Scientology ‘has branch in every English prison’ – Daily Telegraph 8/4/10
“Scientology has obtained a foothold in every prison in England and Wales, a spokesman for the religion claims, despite official figures which show only three prisoners acknowledge following the religion…An arm of the religion called Criminon says it now has followers in all of the 139 prisons in England and Wales and many of the 16 prisons in Scotland. However Ministry of Justice figures show just three inmates are scientologists, compared with 23,000 Church of England members, 14,000 Catholics, 366 Pagans and 340 Rastafarians. A spokesman for Criminon said that it had delivered its crime and drug rehabilitation programme to every single prison in the UK…In a Freedom of Information request, The Ministry of Justice admitted that Criminon tried to ‘recruit prisoners’ by writing to them in jail and encouraging them to sign up to the programme.”

Lib Dems reveal police pension costs up 50% in five years – Money Marketing 06/04/10
“The Liberal Democrats are calling for an independent commission on public sector pensions after research revealed that the cost of police pensions has soared by 50 per cent in the last five years. Figures uncovered by Freedom of Information requests to British police forces show the annual cost of pensions in 2008/09 was £2bn, compared to £1.3bn in 2004/05. The figures also reveal that the annual cost of police pensions is projected to rise by 14 per cent in the next three years.”

Half a million houses are lying empty, Guardian research shows – The Guardian 04/04/10
“Charities are demanding an urgent rethink of government housing policy after a Guardian investigation found that almost half a million homes are lying empty in the UK – enough to put a roof over the heads of a quarter of the families on council house waiting lists. The startling picture of neglect – we estimate that more than 450,000 properties have been empty for at least six months – at a time when there is an acute housing shortage was pieced together using information gathered from local councils under the Freedom of Information Act.”

FSA sees whistleblowing activity surge – Financial Times 03/04/10
“The number of whistleblowers passing on allegations to the authorities about malpractice in the financial markets has more than doubled since the start of the credit crunch. The Financial Services Authority said calls to its dedicated whistleblowing desk jumped from 835 in 2007 to 1,890 last year, in response to a Freedom of Information request submitted by the Financial Times.”

Gordon Brown accused of ‘cover-up’ over sale of Britain’s gold – The Telegraph 01/04/10
“The Prime Minister has been accused of a “cover-up” over the sale of Britain’s gold reserves after Treasury documents indicated that the Bank of England had refused to support the policy. An email released under freedom of information laws shows that in December 1998 senior officials at the Bank refused to back a Treasury move to sell almost 400 million tons of gold. Hundreds of pages of documents thought to detail the Bank’s concerns and advice to the chancellor have been withheld by the Treasury. Gordon Brown was chancellor at the time.”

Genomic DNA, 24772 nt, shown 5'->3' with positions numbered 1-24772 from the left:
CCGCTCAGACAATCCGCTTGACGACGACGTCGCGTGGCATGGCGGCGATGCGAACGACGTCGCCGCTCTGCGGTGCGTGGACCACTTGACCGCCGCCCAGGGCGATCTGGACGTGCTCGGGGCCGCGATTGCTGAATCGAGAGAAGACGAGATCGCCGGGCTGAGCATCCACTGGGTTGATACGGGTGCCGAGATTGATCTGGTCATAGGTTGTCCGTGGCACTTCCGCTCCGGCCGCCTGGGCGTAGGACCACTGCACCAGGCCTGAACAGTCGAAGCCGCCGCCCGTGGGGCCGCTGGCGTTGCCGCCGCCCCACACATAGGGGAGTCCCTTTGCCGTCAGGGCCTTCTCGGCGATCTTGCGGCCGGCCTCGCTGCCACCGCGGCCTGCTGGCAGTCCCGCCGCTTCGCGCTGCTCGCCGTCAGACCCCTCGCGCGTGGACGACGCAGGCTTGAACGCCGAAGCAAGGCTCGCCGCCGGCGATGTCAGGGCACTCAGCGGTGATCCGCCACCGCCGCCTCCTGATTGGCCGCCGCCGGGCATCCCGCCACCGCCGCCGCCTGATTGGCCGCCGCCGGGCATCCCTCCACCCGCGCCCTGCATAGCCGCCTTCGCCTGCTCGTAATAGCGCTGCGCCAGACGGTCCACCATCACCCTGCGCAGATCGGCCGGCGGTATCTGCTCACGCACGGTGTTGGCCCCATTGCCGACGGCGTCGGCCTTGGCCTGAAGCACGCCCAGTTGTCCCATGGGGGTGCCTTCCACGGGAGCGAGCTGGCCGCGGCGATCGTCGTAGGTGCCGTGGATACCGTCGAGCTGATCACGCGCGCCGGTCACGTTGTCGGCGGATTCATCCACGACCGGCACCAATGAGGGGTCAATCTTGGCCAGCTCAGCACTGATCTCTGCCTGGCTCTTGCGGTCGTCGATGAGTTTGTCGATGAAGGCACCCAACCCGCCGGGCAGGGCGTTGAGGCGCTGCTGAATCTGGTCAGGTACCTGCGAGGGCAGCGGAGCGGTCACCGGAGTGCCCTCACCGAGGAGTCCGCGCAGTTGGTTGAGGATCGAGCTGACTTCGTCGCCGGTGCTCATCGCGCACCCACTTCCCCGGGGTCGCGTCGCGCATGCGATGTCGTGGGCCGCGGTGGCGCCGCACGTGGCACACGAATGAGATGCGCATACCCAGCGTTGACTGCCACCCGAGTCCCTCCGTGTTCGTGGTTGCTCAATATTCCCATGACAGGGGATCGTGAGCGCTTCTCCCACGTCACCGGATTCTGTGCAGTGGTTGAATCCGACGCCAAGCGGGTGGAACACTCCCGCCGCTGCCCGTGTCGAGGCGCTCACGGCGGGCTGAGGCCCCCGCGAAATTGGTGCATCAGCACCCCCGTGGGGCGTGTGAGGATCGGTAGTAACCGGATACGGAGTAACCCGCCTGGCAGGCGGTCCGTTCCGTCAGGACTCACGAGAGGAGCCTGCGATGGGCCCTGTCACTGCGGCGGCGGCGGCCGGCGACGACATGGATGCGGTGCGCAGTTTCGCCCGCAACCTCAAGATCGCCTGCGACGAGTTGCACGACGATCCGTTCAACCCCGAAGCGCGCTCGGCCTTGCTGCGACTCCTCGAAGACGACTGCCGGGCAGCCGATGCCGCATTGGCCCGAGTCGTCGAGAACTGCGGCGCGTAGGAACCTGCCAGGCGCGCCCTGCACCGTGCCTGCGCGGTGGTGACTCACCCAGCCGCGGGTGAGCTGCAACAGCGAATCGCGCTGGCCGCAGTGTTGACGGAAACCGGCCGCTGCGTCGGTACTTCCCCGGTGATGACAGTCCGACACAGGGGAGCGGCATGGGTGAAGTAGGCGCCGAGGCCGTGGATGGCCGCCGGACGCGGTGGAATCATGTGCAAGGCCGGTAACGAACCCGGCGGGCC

Details of Royal finances revealed – Daily Telegraph 1/4/10
“Six members of the Royal Household were living rent-free in grace and favour accommodation at a time when the Queen was asking for more public money to repair Royal palaces, newly-released documents show. Details of the taxpayer-funded homes were released by Buckingham Palace under pressure from Parliament’s public accounts committee as it sought information about the Queen’s finances…Papers released under the Freedom of Information Act also show that several minor members of the Royal family, including the Duke and Duchess of Gloucester, paid nothing for their homes.”


Bed blocking scandal: Patient ‘living’ in hospital for nearly two years – Daily Post 24/04/10
“Beds were “blocked” by patients who no longer needed hospital treatment for 15,000 days across North Wales in the last year, a Daily Post investigation reveals. It’s thought to have wasted about £6m of taxpayers’ money, figures released under the Freedom of Information act show. The worst case saw one patient stuck in a Gwynedd hospital bed for 636 days – that’s a staggering one year and nine months. And that patient is still there – meaning other patients aren’t able to get in to use that bed. Vulnerable patients, who are often elderly and suffer from conditions like dementia, are stuck in hospitals because the right care packages are not available for them in the community.”

Building experts claim affordable homes rule is a failure- The Press 02/04/10
“Shocking new figures have revealed that only five affordable homes have been completed in five years under York’s controversial “50 per cent” policy. Three leading figures in the city’s building industry claimed today the statistic proved the policy had been a “catastrophic failure,” which had actually made it harder for people wanting an affordable home and had led to builders and developers going out of business. Developer John Reeves, architect Matthew Laverack and quantity surveyor Paul Cordock, who obtained the figure from City of York Council under a Freedom Of Information request, claimed the authority had previously “spun and misrepresented” figures to make it appear such homes were going to be produced in large numbers.”


Hospitals hit by increase in ward closures and infections. STV 18/04/10
“New figures show a three-fold increase in infection rates and ward closures in Scots hospitals. The norovirus forced 318 ward closures in Scotland last year compared to 107 in 2006-7. Infections among patients and staff increased from 1,026 to 3,166 over the same period. The figures, released to Labour following a freedom of information request, showed the highest number of infections was in NHS Ayrshire and Arran with 843 cases, down from a peak of 1,130 in 2007-8. Labour health spokeswoman Jackie Baillie said: ‘I am deeply concerned at the huge surge in cases of the winter vomiting bug.’”


Once-hidden EU report reveals damage from biodiesel- Reuters 21/04/10
“Biofuels such as biodiesel from soy beans can create up to four times more climate-warming emissions than standard diesel or petrol, according to an EU document released under freedom of information laws. The European Union has set itself a goal of obtaining 10 percent of its road fuels from renewable sources, mostly biofuels, by the end of this decade, but it is now worrying about the unintended environmental impacts. Four major studies are under way. Chief among those fears is that biofuel production soaks up grain from global commodity markets, forcing up food prices and encouraging farmers to clear tropical forests in the quest for new land.”